HARRISBURG — Teamsters union leaders representing the hundreds of turnpike workers laid off without warning earlier this month said they’ll sue state officials for unfair labor practices.
“This was nothing more than a premeditated hit … ,” said William Hamilton, international vice president east for the Teamsters, during a joint Senate hearing this week. “And [the Turnpike Commission] using coronavirus to substantiate its claims that it needed to be shut down immediately – my gosh, if we ran the country the same way you’re running the turnpike, we’d be in a pretty bad state.”
Hamilton told senators on both the Transportation and Labor and Industry Committees that the Pennsylvania Turnpike Commission’s June 2 decision to lay off 492 fare collectors permanently and accelerate its transition to cashless tolling two years early came out of left field.
“To me, this is intentional, and I don’t believe we got a fair shake,” he said. “I believe our members have really gotten the short end of the stick, and I don’t believe anyone in the Capitol understands this is not reversible.”
Hamilton’s comments follow two hours of testimony from turnpike staff and commissioners who insisted that the unforeseen impact of the coronavirus pandemic forced their hand. Since Gov. Tom Wolf furloughed fare collectors on March 16, Commission CEO Mark Compton said revenues dropped more than $100 million.
The commission also said it slashed capital spending 24 percent, instituted a hiring freeze, offered voluntary retirement and delayed a July state tax payment of $112.5 million in an effort to prevent the layoffs, which represent more than a quarter of their 1,800-plus workforce.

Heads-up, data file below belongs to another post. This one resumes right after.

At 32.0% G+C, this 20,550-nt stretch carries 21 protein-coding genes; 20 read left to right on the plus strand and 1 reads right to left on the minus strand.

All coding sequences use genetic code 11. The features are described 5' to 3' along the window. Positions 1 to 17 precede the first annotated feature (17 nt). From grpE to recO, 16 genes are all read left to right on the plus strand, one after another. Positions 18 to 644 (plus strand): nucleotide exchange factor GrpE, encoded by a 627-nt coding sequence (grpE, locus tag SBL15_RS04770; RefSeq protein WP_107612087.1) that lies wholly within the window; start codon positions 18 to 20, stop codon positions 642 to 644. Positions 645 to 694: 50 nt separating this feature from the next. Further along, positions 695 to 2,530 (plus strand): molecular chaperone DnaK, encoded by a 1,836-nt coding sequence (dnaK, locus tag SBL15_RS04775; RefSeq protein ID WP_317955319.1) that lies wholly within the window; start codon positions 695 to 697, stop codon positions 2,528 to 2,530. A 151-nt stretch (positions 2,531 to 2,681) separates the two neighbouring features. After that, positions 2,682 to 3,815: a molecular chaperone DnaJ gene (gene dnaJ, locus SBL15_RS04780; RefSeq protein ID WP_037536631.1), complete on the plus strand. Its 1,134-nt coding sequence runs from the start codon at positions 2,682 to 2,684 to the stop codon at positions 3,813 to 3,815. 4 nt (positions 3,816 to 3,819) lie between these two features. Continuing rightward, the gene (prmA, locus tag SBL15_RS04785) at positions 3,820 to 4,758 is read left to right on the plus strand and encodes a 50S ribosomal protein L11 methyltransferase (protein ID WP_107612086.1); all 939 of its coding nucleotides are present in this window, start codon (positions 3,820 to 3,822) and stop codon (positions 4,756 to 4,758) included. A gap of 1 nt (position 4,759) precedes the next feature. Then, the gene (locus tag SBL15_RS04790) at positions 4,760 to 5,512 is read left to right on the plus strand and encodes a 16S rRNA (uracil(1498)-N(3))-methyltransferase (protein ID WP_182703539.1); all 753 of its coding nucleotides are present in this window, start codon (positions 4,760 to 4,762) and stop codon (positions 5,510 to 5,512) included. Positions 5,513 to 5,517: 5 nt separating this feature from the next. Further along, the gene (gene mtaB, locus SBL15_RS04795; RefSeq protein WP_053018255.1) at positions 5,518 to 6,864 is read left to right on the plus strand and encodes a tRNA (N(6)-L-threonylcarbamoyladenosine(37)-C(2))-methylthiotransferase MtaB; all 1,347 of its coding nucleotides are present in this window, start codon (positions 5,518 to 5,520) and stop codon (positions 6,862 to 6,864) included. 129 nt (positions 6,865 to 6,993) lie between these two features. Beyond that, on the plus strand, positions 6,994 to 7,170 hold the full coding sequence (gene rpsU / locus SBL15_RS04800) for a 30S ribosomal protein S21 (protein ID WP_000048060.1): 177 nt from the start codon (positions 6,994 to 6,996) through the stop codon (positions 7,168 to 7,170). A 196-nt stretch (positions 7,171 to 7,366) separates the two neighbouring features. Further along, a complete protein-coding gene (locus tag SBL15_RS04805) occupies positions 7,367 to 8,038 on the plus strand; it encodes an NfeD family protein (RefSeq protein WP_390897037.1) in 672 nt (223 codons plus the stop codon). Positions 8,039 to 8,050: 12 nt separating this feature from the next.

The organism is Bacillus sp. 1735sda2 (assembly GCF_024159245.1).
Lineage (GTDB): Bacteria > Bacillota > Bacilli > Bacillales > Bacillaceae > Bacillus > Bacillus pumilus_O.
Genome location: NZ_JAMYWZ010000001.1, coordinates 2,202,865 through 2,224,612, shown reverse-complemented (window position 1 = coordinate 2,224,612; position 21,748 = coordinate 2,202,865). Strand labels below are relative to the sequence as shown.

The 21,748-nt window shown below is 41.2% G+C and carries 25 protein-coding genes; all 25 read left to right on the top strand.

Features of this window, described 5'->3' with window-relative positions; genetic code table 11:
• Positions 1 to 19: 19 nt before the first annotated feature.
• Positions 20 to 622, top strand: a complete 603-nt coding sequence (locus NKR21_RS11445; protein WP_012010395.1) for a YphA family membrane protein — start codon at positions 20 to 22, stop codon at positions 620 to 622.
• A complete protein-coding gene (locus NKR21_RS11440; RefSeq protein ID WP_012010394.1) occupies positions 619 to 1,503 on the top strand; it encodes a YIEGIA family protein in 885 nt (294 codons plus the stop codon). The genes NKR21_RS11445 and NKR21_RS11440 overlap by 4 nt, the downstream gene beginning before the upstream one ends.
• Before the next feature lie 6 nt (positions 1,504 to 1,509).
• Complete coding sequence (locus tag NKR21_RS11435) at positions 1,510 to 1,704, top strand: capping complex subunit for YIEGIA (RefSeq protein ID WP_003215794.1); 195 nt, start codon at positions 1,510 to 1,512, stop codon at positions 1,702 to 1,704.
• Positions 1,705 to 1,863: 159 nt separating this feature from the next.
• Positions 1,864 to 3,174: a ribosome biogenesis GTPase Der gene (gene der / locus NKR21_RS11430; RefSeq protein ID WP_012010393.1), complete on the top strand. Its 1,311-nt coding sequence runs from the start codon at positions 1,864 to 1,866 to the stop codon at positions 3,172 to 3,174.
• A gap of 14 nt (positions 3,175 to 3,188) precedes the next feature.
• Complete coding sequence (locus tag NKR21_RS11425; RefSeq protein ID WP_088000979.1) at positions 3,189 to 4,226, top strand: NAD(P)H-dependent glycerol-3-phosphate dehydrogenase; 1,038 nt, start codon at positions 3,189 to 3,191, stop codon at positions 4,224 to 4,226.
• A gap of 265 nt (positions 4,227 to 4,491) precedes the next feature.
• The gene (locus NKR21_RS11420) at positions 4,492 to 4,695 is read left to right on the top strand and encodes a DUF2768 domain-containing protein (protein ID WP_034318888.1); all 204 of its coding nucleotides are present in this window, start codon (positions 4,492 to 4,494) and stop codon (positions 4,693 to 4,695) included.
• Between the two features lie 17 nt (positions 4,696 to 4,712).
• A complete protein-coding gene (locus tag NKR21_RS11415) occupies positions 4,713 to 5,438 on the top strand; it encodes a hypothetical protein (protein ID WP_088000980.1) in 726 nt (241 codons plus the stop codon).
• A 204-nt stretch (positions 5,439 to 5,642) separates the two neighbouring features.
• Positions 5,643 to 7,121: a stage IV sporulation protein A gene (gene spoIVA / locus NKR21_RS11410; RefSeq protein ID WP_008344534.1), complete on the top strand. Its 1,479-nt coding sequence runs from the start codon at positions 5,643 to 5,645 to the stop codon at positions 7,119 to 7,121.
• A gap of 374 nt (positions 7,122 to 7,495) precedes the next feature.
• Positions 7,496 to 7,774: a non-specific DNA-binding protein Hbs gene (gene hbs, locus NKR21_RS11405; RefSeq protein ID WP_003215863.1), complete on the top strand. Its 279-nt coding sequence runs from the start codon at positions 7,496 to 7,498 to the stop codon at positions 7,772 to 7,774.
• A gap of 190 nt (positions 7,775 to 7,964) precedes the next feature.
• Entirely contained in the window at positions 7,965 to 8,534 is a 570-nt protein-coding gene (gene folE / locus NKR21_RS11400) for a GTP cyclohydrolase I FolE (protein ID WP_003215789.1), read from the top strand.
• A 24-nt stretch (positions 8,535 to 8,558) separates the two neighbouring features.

“Personally, it was a very tough decision for me,” Compton said. “We provided assurances for these employees. What brought us to do this now is that this thing [pandemic] has not been measured in days, but in months. There’s no end in sight.”
Although the governor’s mitigation efforts and stay at home orders slashed turnpike traffic in half, Compton said, the commission repeatedly told union officials their members would return to work when the restrictions lifted. The Teamsters even signed a new collective bargaining agreement, ratified May 19, that included wage hikes and expansions of health care benefits, severance pay and tuition reimbursement – things Hamilton now doubts the state had any intention of fulfilling.
“I did not see this coming,” Compton said. “This an unprecedented time for us and I absolutely wish I would have not given those assurances.”
Senators on both sides of the aisle questioned why Compton never mentioned the layoffs during a May 12 meeting with the chamber’s Transportation Committee – or again during Secretary Yassmin Gramian’s confirmation two weeks later.
“I don’t buy the argument of health and safety,” said Transportation Committee Minority Chairman John Sabatina, D-Philadelphia. “When you make a promise to 500 people, you need to keep your promise.”
Compton defended the commission’s decision, noting that cashless tolling gives them the ability to protect their fare collectors in a way that other businesses with cashiers just can’t offer.
And slashing maintenance employees or any other category of worker within the commission’s 1,800 complement wasn’t a realistic option either, he said.
“Do you want the roads plowed? Those are the kinds of decisions we were facing,” Compton said. “What would you have had us do if you were in our situation?”
Turnpike Commission Vice Chairman William Lieberman said the decision, although difficult, made the most sense for the long-term welfare of the turnpike.
“We felt like we had no choice,” he said. “You [senators] always said to me to run the turnpike like it’s a business so that it’s healthy and stays healthy. That’s what we did here.”